Monday, April 07, 2014

Sunday, April 06, 2014

Thursday, April 03, 2014

Come On and Take a Free Ride

Tonight, I caught the 6:01 train from Penn Station.  The train was short, which means that there were only 8-10 cars instead of the usual twelve, which means more people standing.  I was one of them.  Standing in the vestibule with several other men, we were outside the lavatory.  One of the men had a suspicious look about him.  He was looking around, like he was up to something.  Being the observant and curious person that I am, I started watching him.

Wednesday, April 02, 2014

Interesting Characters of the Third Quarter

In previous posts, I presented the interesting train characters of the first and second quarter.  They made up the first six months of a Long Island Rail Road pin-up calendar.  To refresh your memory:

January: Six Pack Guy
February: End It All Guy
March: Footloose and Fancy Free Gal
April: Medical Emergency Guy
May: Slither Around Everyone Waiting For Doors To Open Guy
June: Vicious Newspaper Consumption Guy

I realize as I write that the characters are mostly male.  I feel very bad about my sexist calendar.  I will try to include more women in the fourth quarter.  We are nothing at TheTrainInVain if not inclusive. 

And now, without further ado, here are the interesting characters of the third quarter.

The Sniffer

On the train, woman next to me is reading and has smelled her book several times. Perhaps it is a scratch and sniff book. If so, I hope she's reading about flowers and not deep into "50 Shades of Grey."

Scratch and Sniff Woman. That is a new one. Maybe she will make the Train Characters pin-up calendar I'm planning. 

Sunday, March 30, 2014


Today's "TheTrainInVain" blog post comes from Marsh, our Metro-North correspondent. Given the number of edits I made to his last post about the rules of eating on the train, he called me the Anna Wintour of blogging. I take that title very seriously and feel I must live up to it. With that in mind, I present to you Marsh's thoughts on sleeping on the train, with only a few helpful edits from me. 

You Got Chocolate in My Peanut Butter !!!

On the train Friday evening, I observed two men standing in the vestibule. Man 1 was holding in his hand about 10 clean dress shirts on hangers, fresh from the cleaners, but without plastic covering. Man 2 was drinking a beer in a 16 oz cup, without a lid. 

In an old Reese's Peanut Butter cup commercial, a guy holding chocolate collides with a guy holding peanut butter.  That story had a happy ending, with Donny Most (Happy Days' Ralph Malph) and Robby Benson (who is famous for something) enjoying a special moment.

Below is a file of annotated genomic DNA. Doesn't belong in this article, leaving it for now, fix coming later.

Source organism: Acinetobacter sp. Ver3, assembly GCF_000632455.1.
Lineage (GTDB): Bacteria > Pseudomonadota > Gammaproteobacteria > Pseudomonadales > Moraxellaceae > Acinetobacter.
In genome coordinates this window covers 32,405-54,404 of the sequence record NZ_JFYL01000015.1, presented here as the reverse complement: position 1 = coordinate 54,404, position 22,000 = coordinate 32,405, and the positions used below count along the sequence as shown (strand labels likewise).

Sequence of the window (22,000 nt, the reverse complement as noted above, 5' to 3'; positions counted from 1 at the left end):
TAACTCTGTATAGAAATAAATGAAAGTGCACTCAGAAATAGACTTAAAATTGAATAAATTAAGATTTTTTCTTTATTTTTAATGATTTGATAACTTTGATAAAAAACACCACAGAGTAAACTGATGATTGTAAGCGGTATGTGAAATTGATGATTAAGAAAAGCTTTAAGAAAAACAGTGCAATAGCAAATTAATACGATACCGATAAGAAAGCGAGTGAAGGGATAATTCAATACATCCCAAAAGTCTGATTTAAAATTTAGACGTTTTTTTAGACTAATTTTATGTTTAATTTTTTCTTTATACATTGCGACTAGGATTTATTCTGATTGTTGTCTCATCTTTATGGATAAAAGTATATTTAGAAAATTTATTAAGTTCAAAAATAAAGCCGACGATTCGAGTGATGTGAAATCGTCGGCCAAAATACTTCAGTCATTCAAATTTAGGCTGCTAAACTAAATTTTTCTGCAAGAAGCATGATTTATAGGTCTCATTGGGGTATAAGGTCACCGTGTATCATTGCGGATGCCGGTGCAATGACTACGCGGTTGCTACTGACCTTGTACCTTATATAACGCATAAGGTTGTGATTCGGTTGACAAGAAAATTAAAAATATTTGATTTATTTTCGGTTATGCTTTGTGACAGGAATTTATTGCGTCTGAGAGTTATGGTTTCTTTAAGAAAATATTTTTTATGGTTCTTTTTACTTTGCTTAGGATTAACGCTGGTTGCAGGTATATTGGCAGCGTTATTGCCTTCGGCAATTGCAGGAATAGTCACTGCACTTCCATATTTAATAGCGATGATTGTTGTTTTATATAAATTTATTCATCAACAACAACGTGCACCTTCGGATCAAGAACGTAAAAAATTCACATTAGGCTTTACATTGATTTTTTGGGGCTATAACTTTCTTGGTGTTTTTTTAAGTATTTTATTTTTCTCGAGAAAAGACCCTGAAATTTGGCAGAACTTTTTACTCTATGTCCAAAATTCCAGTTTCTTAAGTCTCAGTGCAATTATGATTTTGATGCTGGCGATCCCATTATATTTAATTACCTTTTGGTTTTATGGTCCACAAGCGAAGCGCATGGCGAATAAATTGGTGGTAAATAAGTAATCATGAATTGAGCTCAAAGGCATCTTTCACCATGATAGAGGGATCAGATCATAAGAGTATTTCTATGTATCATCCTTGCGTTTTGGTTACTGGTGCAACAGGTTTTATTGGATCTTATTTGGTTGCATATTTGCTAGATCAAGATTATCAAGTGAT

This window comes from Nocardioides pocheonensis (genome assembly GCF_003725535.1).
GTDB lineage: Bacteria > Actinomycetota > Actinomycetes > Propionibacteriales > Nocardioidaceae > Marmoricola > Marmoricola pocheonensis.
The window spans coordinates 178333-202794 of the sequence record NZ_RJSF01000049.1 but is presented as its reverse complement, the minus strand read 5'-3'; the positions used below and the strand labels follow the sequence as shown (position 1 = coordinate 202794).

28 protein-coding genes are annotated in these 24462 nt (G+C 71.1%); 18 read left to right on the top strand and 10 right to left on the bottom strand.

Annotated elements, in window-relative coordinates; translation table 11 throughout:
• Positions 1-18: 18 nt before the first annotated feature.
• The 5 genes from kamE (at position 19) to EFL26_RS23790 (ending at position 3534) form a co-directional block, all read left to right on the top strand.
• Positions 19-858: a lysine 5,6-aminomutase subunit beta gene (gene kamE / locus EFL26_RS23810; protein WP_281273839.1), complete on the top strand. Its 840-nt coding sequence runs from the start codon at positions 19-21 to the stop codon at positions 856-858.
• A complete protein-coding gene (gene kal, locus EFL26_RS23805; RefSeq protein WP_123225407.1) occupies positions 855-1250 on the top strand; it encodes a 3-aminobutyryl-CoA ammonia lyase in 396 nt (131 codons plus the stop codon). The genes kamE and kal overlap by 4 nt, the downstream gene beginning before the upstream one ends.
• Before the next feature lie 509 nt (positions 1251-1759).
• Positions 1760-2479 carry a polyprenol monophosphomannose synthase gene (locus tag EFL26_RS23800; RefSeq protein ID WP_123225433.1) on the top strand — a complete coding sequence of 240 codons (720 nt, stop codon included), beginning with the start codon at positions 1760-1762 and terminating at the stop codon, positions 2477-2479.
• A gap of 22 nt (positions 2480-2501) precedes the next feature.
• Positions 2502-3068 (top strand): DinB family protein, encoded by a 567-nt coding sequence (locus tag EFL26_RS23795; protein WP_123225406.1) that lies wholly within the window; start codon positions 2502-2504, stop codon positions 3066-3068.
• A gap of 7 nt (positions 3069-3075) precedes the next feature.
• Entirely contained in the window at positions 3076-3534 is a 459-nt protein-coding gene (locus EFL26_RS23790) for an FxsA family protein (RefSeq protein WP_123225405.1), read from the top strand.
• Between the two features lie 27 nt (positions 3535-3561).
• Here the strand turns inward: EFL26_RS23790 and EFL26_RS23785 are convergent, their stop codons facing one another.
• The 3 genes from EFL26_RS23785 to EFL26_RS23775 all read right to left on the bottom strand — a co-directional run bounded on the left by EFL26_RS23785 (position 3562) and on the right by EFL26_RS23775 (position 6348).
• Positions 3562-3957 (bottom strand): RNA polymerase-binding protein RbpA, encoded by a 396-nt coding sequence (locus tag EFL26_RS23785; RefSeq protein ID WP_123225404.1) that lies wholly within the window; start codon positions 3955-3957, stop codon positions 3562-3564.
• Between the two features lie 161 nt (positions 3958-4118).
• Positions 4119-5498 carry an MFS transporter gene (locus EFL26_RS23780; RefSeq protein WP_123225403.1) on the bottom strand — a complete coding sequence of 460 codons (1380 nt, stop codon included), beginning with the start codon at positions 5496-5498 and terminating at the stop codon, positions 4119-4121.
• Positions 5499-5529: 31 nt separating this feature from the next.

I'd bet the story of Man 1 and Man 2 didn't end as happily.

Friday, March 28, 2014

Wednesday, March 26, 2014

Monday, March 24, 2014

Those Keen Honking Reflexes!

Up till now, I've been telling train stories.  I thought it might be interesting to explore the other leg of my commute, the drive to the station.

On my way to the train station this morning, I came to a red light.  Of course, this part of the story should surprise no one.  On Long Island, you come to a red light every 1000 feet, on average.  I believe Nassau and Suffolk counties use more electricity for traffic management than entire developing countries consume in an entire year. But I'm deviating from topic.

Sunday, March 23, 2014


It's been about a month since I started this blog, and those of you who signed up for the mailing list (thank you thank you thank you) have been inundated with my thoughts 2-3 times per week.  Not one of you so far has removed your name from the mailing list, and the fact that you're still with me is greatly appreciated.  Of course, for all I know you've set up an e-mail spam rule that drops my messages directly into your trash, but that's ok.  Don't tell me.  Ignorance is bliss.

Thursday, March 20, 2014

Tuesday, March 18, 2014

Interesting Characters, Continued

In a recent blog post, I identified three interesting characters I've encountered on the train: Six Pack Guy, End It All Guy, and Footloose and Fancy Free Gal.  I suggested that if I could come up with nine more, I might be able to publish an "Interesting Characters" pin-up calendar.  

Those aforementioned three will make up the first calendar quarter, or the winter month characters.  Now, with spring upon us, the timing couldn't be better to identify the second quarter characters.  

Meet the "Train Characters of the Second Quarter!"

Monday, March 17, 2014

A Nutritious Commuting Breakfast

I'm sitting on the train, across from a man in his 70s. He is eating a bag of peanut M and Ms. It is 7:30 AM. 

I'd like to think that has something to do with a diabetes sugar regimen. I hope he's not alone with no one to help him eat right.